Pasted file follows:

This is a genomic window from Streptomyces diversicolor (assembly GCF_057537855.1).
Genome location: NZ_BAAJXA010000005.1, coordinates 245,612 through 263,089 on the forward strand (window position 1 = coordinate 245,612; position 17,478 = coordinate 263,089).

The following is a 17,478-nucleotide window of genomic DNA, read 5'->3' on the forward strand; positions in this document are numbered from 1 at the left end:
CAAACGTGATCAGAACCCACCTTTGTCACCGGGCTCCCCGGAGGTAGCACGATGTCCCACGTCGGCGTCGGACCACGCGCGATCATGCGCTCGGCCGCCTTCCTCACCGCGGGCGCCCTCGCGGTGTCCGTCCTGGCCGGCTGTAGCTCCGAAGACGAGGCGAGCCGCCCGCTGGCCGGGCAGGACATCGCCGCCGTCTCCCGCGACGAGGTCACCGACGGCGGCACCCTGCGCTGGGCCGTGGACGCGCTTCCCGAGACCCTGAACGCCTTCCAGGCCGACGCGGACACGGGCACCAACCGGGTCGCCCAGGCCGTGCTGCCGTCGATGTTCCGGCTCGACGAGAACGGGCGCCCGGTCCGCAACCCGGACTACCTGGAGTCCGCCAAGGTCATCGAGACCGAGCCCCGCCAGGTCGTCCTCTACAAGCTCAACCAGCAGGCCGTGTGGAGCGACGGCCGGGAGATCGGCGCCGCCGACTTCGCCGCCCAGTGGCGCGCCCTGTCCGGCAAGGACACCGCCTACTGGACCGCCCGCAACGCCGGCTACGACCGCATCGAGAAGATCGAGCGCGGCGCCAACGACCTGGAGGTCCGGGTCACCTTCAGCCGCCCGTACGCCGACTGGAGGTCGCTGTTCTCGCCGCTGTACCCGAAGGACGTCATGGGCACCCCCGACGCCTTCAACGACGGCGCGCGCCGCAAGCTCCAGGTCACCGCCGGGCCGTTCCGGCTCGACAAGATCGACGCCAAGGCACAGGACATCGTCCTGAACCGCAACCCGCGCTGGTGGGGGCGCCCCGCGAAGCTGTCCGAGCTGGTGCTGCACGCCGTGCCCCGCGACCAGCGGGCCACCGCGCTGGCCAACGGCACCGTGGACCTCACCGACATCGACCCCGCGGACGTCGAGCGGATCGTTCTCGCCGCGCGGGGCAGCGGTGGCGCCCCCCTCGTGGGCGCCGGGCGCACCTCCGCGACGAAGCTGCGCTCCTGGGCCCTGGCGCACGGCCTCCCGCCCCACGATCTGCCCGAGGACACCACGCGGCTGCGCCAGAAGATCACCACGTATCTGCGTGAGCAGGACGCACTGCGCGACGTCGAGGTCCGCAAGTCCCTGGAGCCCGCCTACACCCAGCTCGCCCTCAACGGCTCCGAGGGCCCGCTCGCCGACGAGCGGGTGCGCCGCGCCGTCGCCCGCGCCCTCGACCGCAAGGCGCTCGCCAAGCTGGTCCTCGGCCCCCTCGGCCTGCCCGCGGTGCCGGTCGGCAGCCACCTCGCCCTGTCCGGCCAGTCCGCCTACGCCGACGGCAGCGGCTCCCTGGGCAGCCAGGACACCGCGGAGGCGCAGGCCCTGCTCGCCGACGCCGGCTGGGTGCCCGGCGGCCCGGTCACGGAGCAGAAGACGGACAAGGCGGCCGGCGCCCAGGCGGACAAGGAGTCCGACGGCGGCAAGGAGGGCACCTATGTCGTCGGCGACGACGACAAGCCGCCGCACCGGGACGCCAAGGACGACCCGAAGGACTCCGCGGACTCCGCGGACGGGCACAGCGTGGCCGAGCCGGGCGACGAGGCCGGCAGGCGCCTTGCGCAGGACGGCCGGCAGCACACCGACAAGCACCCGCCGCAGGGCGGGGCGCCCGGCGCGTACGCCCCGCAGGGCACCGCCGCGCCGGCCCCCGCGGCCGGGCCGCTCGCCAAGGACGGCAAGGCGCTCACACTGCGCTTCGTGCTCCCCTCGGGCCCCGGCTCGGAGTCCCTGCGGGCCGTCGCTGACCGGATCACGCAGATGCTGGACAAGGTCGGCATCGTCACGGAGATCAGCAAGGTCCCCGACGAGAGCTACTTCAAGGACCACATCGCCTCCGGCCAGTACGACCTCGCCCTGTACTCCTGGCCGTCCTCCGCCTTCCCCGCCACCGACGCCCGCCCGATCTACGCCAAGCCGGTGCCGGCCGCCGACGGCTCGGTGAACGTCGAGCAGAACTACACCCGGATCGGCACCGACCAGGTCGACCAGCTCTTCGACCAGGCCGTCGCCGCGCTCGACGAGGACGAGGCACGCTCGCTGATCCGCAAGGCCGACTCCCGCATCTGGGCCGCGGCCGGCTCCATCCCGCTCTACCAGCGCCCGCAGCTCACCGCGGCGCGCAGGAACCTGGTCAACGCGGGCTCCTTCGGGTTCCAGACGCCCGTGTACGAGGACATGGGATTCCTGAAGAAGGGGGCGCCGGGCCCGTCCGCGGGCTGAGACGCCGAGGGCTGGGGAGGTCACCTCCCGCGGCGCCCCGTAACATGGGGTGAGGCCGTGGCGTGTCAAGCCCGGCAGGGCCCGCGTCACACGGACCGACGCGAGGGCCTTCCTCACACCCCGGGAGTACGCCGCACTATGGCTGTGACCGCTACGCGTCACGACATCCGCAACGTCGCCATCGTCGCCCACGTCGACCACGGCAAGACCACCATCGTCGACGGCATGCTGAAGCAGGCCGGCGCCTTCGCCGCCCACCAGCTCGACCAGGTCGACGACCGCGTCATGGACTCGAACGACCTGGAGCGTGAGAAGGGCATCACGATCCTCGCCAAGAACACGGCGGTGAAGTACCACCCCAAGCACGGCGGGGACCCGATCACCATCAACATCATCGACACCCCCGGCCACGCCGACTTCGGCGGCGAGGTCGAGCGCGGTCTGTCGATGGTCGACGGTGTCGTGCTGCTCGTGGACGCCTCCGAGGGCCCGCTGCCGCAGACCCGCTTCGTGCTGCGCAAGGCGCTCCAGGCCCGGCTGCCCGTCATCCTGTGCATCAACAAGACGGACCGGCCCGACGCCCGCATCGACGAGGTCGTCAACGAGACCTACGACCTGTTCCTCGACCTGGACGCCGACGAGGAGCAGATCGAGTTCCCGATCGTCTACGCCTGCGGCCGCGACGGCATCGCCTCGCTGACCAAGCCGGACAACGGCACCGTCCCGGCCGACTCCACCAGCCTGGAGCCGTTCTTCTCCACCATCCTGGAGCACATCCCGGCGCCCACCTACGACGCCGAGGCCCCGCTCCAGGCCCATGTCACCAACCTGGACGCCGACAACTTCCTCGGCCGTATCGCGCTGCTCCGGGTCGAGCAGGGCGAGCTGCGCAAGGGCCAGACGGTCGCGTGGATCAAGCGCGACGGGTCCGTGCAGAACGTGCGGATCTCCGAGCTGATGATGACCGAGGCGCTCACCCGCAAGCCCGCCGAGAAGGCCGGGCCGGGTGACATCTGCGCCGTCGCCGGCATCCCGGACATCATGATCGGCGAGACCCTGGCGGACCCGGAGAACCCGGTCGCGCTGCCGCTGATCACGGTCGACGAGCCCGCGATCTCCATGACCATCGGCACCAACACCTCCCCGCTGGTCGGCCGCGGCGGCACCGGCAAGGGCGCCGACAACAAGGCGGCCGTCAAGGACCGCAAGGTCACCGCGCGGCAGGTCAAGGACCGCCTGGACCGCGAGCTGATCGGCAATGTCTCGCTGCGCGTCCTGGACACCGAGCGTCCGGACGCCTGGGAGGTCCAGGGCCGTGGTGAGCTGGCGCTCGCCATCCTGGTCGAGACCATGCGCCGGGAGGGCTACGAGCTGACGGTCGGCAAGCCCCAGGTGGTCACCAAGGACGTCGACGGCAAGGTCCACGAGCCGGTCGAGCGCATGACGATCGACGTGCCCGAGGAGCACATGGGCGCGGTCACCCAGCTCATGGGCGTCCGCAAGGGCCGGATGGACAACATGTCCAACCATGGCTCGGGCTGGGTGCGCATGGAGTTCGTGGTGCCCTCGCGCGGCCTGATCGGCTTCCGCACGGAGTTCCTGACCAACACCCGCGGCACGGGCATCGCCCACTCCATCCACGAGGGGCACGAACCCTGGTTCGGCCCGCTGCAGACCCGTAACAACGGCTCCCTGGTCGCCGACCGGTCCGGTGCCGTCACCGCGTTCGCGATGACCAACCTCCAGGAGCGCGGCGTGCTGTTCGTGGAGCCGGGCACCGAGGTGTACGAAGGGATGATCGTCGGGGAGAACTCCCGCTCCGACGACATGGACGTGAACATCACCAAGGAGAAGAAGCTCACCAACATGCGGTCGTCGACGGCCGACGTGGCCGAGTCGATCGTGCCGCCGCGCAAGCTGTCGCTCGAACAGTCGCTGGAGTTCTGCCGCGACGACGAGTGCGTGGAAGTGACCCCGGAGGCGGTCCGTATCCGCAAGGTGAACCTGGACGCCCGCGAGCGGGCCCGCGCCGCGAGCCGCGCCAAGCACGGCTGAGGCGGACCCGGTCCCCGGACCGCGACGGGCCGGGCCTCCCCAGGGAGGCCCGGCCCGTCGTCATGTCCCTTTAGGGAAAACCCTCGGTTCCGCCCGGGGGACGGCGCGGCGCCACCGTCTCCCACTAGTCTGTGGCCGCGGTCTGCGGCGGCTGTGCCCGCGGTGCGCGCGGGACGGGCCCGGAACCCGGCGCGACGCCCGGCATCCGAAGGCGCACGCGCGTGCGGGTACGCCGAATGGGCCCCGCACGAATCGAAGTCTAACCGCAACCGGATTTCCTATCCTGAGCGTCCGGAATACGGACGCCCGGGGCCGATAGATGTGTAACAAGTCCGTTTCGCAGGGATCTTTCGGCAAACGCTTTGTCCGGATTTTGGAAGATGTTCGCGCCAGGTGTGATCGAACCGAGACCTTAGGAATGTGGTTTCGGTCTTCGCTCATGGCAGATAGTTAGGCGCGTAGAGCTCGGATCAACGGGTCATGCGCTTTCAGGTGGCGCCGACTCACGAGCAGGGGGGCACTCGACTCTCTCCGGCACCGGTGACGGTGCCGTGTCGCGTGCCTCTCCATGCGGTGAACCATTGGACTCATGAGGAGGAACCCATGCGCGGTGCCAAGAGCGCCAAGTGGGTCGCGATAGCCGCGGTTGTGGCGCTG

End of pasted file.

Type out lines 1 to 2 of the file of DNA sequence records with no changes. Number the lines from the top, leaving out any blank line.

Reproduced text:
This is a genomic window from Streptomyces diversicolor (assembly GCF_057537855.1).
Genome location: NZ_BAAJXA010000005.1, coordinates 245,612 through 263,089 on the forward strand (window position 1 = coordinate 245,612; position 17,478 = coordinate 263,089).